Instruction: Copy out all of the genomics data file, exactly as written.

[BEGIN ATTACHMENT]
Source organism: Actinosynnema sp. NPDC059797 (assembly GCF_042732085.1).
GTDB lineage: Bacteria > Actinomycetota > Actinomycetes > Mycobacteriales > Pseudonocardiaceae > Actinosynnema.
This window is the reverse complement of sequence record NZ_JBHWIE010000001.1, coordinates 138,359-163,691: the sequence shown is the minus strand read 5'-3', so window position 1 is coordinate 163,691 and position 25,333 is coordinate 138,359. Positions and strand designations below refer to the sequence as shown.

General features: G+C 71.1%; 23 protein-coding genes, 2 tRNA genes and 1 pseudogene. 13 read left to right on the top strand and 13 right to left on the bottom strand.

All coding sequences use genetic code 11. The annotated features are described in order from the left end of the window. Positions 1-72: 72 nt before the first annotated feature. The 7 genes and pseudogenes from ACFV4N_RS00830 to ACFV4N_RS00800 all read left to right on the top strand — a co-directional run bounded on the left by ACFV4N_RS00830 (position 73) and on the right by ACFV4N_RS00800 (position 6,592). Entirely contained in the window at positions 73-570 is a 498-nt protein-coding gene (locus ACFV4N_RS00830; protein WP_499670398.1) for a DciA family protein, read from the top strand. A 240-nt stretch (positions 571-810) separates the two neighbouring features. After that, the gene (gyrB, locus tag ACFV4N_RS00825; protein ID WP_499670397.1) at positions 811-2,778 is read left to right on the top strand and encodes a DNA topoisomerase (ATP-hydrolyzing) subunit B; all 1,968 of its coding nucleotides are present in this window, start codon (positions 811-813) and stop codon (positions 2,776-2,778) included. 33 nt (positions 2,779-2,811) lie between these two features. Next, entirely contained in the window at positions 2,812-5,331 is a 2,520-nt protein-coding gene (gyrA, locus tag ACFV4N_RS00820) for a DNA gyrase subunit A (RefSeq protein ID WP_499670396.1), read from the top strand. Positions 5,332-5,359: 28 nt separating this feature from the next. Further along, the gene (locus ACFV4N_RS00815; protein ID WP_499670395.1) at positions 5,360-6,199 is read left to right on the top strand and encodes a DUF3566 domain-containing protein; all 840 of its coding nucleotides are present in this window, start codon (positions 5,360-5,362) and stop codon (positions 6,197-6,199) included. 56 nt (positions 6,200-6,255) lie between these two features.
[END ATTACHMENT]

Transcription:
Source organism: Actinosynnema sp. NPDC059797 (assembly GCF_042732085.1).
GTDB lineage: Bacteria > Actinomycetota > Actinomycetes > Mycobacteriales > Pseudonocardiaceae > Actinosynnema.
This window is the reverse complement of sequence record NZ_JBHWIE010000001.1, coordinates 138,359-163,691: the sequence shown is the minus strand read 5'-3', so window position 1 is coordinate 163,691 and position 25,333 is coordinate 138,359. Positions and strand designations below refer to the sequence as shown.

General features: G+C 71.1%; 23 protein-coding genes, 2 tRNA genes and 1 pseudogene. 13 read left to right on the top strand and 13 right to left on the bottom strand.

All coding sequences use genetic code 11. The annotated features are described in order from the left end of the window. Positions 1-72: 72 nt before the first annotated feature. The 7 genes and pseudogenes from ACFV4N_RS00830 to ACFV4N_RS00800 all read left to right on the top strand — a co-directional run bounded on the left by ACFV4N_RS00830 (position 73) and on the right by ACFV4N_RS00800 (position 6,592). Entirely contained in the window at positions 73-570 is a 498-nt protein-coding gene (locus ACFV4N_RS00830; protein WP_499670398.1) for a DciA family protein, read from the top strand. A 240-nt stretch (positions 571-810) separates the two neighbouring features. After that, the gene (gyrB, locus tag ACFV4N_RS00825; protein ID WP_499670397.1) at positions 811-2,778 is read left to right on the top strand and encodes a DNA topoisomerase (ATP-hydrolyzing) subunit B; all 1,968 of its coding nucleotides are present in this window, start codon (positions 811-813) and stop codon (positions 2,776-2,778) included. 33 nt (positions 2,779-2,811) lie between these two features. Next, entirely contained in the window at positions 2,812-5,331 is a 2,520-nt protein-coding gene (gyrA, locus tag ACFV4N_RS00820) for a DNA gyrase subunit A (RefSeq protein ID WP_499670396.1), read from the top strand. Positions 5,332-5,359: 28 nt separating this feature from the next. Further along, the gene (locus ACFV4N_RS00815; protein ID WP_499670395.1) at positions 5,360-6,199 is read left to right on the top strand and encodes a DUF3566 domain-containing protein; all 840 of its coding nucleotides are present in this window, start codon (positions 5,360-5,362) and stop codon (positions 6,197-6,199) included. 56 nt (positions 6,200-6,255) lie between these two features.